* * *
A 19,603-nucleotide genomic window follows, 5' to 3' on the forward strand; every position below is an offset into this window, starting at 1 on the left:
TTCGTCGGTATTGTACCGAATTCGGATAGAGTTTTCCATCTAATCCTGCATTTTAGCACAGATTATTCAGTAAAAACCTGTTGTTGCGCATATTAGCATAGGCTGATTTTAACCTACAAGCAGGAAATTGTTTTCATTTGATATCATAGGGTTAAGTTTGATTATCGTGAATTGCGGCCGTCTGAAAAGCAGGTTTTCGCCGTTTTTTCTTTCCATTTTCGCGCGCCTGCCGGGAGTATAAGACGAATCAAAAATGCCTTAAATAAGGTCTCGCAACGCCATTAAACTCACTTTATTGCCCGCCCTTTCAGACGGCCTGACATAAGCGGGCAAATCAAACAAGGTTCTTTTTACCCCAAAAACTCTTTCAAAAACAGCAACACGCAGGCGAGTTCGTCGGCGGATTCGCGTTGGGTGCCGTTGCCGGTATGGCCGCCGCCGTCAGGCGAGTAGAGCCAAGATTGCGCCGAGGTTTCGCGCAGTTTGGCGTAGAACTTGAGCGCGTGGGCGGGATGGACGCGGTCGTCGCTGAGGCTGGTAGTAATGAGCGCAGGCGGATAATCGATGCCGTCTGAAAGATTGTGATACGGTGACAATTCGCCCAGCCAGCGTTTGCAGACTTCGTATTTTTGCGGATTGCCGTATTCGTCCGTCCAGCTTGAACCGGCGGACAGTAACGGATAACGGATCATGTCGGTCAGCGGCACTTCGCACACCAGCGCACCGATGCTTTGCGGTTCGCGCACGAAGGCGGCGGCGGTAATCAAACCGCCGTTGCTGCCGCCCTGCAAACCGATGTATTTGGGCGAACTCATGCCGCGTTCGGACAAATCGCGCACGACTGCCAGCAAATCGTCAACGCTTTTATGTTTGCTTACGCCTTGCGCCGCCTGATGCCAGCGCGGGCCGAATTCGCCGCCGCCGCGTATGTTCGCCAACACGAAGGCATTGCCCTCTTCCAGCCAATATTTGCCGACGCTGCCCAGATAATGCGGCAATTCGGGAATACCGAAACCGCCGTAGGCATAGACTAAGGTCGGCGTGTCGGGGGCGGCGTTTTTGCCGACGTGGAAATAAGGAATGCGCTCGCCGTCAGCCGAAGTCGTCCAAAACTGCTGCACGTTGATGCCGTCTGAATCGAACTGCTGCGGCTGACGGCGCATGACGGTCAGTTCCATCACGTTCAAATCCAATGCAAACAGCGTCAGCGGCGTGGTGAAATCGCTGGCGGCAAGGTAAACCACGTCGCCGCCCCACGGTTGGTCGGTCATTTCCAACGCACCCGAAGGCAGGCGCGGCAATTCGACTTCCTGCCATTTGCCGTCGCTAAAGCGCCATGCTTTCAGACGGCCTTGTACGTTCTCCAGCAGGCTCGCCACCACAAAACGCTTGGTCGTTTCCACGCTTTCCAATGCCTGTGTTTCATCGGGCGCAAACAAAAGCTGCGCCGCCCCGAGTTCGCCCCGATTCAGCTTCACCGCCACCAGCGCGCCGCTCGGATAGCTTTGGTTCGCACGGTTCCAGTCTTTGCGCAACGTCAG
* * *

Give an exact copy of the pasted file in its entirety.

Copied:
A 19,603-nucleotide genomic window follows, 5' to 3' on the forward strand; every position below is an offset into this window, starting at 1 on the left:
TTCGTCGGTATTGTACCGAATTCGGATAGAGTTTTCCATCTAATCCTGCATTTTAGCACAGATTATTCAGTAAAAACCTGTTGTTGCGCATATTAGCATAGGCTGATTTTAACCTACAAGCAGGAAATTGTTTTCATTTGATATCATAGGGTTAAGTTTGATTATCGTGAATTGCGGCCGTCTGAAAAGCAGGTTTTCGCCGTTTTTTCTTTCCATTTTCGCGCGCCTGCCGGGAGTATAAGACGAATCAAAAATGCCTTAAATAAGGTCTCGCAACGCCATTAAACTCACTTTATTGCCCGCCCTTTCAGACGGCCTGACATAAGCGGGCAAATCAAACAAGGTTCTTTTTACCCCAAAAACTCTTTCAAAAACAGCAACACGCAGGCGAGTTCGTCGGCGGATTCGCGTTGGGTGCCGTTGCCGGTATGGCCGCCGCCGTCAGGCGAGTAGAGCCAAGATTGCGCCGAGGTTTCGCGCAGTTTGGCGTAGAACTTGAGCGCGTGGGCGGGATGGACGCGGTCGTCGCTGAGGCTGGTAGTAATGAGCGCAGGCGGATAATCGATGCCGTCTGAAAGATTGTGATACGGTGACAATTCGCCCAGCCAGCGTTTGCAGACTTCGTATTTTTGCGGATTGCCGTATTCGTCCGTCCAGCTTGAACCGGCGGACAGTAACGGATAACGGATCATGTCGGTCAGCGGCACTTCGCACACCAGCGCACCGATGCTTTGCGGTTCGCGCACGAAGGCGGCGGCGGTAATCAAACCGCCGTTGCTGCCGCCCTGCAAACCGATGTATTTGGGCGAACTCATGCCGCGTTCGGACAAATCGCGCACGACTGCCAGCAAATCGTCAACGCTTTTATGTTTGCTTACGCCTTGCGCCGCCTGATGCCAGCGCGGGCCGAATTCGCCGCCGCCGCGTATGTTCGCCAACACGAAGGCATTGCCCTCTTCCAGCCAATATTTGCCGACGCTGCCCAGATAATGCGGCAATTCGGGAATACCGAAACCGCCGTAGGCATAGACTAAGGTCGGCGTGTCGGGGGCGGCGTTTTTGCCGACGTGGAAATAAGGAATGCGCTCGCCGTCAGCCGAAGTCGTCCAAAACTGCTGCACGTTGATGCCGTCTGAATCGAACTGCTGCGGCTGACGGCGCATGACGGTCAGTTCCATCACGTTCAAATCCAATGCAAACAGCGTCAGCGGCGTGGTGAAATCGCTGGCGGCAAGGTAAACCACGTCGCCGCCCCACGGTTGGTCGGTCATTTCCAACGCACCCGAAGGCAGGCGCGGCAATTCGACTTCCTGCCATTTGCCGTCGCTAAAGCGCCATGCTTTCAGACGGCCTTGTACGTTCTCCAGCAGGCTCGCCACCACAAAACGCTTGGTCGTTTCCACGCTTTCCAATGCCTGTGTTTCATCGGGCGCAAACAAAAGCTGCGCCGCCCCGAGTTCGCCCCGATTCAGCTTCACCGCCACCAGCGCGCCGCTCGGATAGCTTTGGTTCGCACGGTTCCAGTCTTTGCGCAACGTCAG